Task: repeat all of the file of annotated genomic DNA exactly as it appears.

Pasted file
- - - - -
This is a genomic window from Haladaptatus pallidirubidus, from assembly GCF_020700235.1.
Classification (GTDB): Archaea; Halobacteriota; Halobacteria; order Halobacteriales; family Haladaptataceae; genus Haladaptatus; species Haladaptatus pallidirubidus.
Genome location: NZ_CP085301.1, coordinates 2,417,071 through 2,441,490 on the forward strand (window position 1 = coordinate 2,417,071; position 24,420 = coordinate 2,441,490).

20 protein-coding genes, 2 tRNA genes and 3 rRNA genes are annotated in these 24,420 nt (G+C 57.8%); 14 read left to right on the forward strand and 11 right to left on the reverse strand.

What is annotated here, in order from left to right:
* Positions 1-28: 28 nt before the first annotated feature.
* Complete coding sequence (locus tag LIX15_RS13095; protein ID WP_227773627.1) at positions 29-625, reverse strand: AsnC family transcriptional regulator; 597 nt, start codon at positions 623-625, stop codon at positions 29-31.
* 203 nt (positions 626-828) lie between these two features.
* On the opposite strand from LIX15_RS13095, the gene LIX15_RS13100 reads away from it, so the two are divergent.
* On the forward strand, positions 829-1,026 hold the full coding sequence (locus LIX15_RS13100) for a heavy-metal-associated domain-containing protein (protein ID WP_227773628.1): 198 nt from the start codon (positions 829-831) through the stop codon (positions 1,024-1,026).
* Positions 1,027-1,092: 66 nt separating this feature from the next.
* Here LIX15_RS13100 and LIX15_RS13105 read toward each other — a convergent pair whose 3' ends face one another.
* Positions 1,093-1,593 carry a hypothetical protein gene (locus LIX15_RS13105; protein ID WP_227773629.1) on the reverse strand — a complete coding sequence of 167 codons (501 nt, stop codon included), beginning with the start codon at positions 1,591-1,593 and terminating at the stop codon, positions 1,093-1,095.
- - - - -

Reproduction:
This is a genomic window from Haladaptatus pallidirubidus, from assembly GCF_020700235.1.
Classification (GTDB): Archaea; Halobacteriota; Halobacteria; order Halobacteriales; family Haladaptataceae; genus Haladaptatus; species Haladaptatus pallidirubidus.
Genome location: NZ_CP085301.1, coordinates 2,417,071 through 2,441,490 on the forward strand (window position 1 = coordinate 2,417,071; position 24,420 = coordinate 2,441,490).

20 protein-coding genes, 2 tRNA genes and 3 rRNA genes are annotated in these 24,420 nt (G+C 57.8%); 14 read left to right on the forward strand and 11 right to left on the reverse strand.

What is annotated here, in order from left to right:
* Positions 1-28: 28 nt before the first annotated feature.
* Complete coding sequence (locus tag LIX15_RS13095; protein ID WP_227773627.1) at positions 29-625, reverse strand: AsnC family transcriptional regulator; 597 nt, start codon at positions 623-625, stop codon at positions 29-31.
* 203 nt (positions 626-828) lie between these two features.
* On the opposite strand from LIX15_RS13095, the gene LIX15_RS13100 reads away from it, so the two are divergent.
* On the forward strand, positions 829-1,026 hold the full coding sequence (locus LIX15_RS13100) for a heavy-metal-associated domain-containing protein (protein ID WP_227773628.1): 198 nt from the start codon (positions 829-831) through the stop codon (positions 1,024-1,026).
* Positions 1,027-1,092: 66 nt separating this feature from the next.
* Here LIX15_RS13100 and LIX15_RS13105 read toward each other — a convergent pair whose 3' ends face one another.
* Positions 1,093-1,593 carry a hypothetical protein gene (locus LIX15_RS13105; protein ID WP_227773629.1) on the reverse strand — a complete coding sequence of 167 codons (501 nt, stop codon included), beginning with the start codon at positions 1,591-1,593 and terminating at the stop codon, positions 1,093-1,095.